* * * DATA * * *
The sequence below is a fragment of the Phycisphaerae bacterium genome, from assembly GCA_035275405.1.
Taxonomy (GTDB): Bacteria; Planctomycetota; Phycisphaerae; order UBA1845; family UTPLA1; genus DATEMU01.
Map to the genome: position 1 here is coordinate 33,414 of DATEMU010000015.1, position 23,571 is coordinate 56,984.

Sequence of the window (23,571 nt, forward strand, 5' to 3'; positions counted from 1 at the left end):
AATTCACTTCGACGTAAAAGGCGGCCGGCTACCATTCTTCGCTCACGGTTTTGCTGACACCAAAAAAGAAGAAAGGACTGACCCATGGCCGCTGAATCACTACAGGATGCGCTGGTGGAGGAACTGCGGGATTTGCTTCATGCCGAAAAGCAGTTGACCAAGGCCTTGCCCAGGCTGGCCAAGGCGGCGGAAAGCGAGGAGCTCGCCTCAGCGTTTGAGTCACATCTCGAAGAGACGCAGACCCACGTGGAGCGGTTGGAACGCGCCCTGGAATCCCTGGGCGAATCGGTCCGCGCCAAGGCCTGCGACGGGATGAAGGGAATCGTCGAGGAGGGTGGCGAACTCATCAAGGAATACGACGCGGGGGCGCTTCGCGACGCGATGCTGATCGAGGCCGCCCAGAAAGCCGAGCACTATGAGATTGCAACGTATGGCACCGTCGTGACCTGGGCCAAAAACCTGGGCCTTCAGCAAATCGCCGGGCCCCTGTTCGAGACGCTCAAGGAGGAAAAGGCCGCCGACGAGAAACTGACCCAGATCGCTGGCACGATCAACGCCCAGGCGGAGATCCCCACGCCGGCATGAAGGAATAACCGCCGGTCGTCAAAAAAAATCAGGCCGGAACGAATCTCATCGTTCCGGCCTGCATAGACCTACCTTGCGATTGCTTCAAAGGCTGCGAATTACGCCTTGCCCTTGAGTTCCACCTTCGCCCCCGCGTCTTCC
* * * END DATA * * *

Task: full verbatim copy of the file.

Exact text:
The sequence below is a fragment of the Phycisphaerae bacterium genome, from assembly GCA_035275405.1.
Taxonomy (GTDB): Bacteria; Planctomycetota; Phycisphaerae; order UBA1845; family UTPLA1; genus DATEMU01.
Map to the genome: position 1 here is coordinate 33,414 of DATEMU010000015.1, position 23,571 is coordinate 56,984.

Sequence of the window (23,571 nt, forward strand, 5' to 3'; positions counted from 1 at the left end):
AATTCACTTCGACGTAAAAGGCGGCCGGCTACCATTCTTCGCTCACGGTTTTGCTGACACCAAAAAAGAAGAAAGGACTGACCCATGGCCGCTGAATCACTACAGGATGCGCTGGTGGAGGAACTGCGGGATTTGCTTCATGCCGAAAAGCAGTTGACCAAGGCCTTGCCCAGGCTGGCCAAGGCGGCGGAAAGCGAGGAGCTCGCCTCAGCGTTTGAGTCACATCTCGAAGAGACGCAGACCCACGTGGAGCGGTTGGAACGCGCCCTGGAATCCCTGGGCGAATCGGTCCGCGCCAAGGCCTGCGACGGGATGAAGGGAATCGTCGAGGAGGGTGGCGAACTCATCAAGGAATACGACGCGGGGGCGCTTCGCGACGCGATGCTGATCGAGGCCGCCCAGAAAGCCGAGCACTATGAGATTGCAACGTATGGCACCGTCGTGACCTGGGCCAAAAACCTGGGCCTTCAGCAAATCGCCGGGCCCCTGTTCGAGACGCTCAAGGAGGAAAAGGCCGCCGACGAGAAACTGACCCAGATCGCTGGCACGATCAACGCCCAGGCGGAGATCCCCACGCCGGCATGAAGGAATAACCGCCGGTCGTCAAAAAAAATCAGGCCGGAACGAATCTCATCGTTCCGGCCTGCATAGACCTACCTTGCGATTGCTTCAAAGGCTGCGAATTACGCCTTGCCCTTGAGTTCCACCTTCGCCCCCGCGTCTTCC